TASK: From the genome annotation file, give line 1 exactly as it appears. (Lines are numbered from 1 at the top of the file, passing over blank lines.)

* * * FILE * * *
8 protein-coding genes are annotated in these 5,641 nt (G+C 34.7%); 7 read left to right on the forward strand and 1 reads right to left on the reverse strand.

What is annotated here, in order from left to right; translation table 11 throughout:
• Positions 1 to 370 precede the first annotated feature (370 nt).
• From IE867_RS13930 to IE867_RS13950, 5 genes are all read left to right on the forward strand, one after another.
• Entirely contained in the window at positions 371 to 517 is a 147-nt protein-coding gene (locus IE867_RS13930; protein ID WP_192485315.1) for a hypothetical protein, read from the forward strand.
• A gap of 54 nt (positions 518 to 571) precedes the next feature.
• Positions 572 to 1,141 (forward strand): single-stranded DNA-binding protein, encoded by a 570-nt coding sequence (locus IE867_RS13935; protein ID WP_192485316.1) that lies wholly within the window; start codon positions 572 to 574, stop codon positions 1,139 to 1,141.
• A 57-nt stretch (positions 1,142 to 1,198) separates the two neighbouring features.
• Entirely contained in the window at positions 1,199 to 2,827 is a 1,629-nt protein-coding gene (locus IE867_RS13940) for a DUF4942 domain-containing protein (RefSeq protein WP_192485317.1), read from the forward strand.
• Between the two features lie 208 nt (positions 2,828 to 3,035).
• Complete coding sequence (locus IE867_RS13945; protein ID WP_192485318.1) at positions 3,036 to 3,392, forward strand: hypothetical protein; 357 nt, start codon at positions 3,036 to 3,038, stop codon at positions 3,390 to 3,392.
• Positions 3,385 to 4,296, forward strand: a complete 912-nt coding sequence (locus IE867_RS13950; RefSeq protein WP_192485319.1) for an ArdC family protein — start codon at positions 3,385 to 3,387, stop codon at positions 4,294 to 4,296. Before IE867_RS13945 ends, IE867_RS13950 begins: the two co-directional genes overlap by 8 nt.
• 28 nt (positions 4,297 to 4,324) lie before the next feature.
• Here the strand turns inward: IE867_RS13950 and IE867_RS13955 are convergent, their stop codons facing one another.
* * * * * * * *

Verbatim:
8 protein-coding genes are annotated in these 5,641 nt (G+C 34.7%); 7 read left to right on the forward strand and 1 reads right to left on the reverse strand.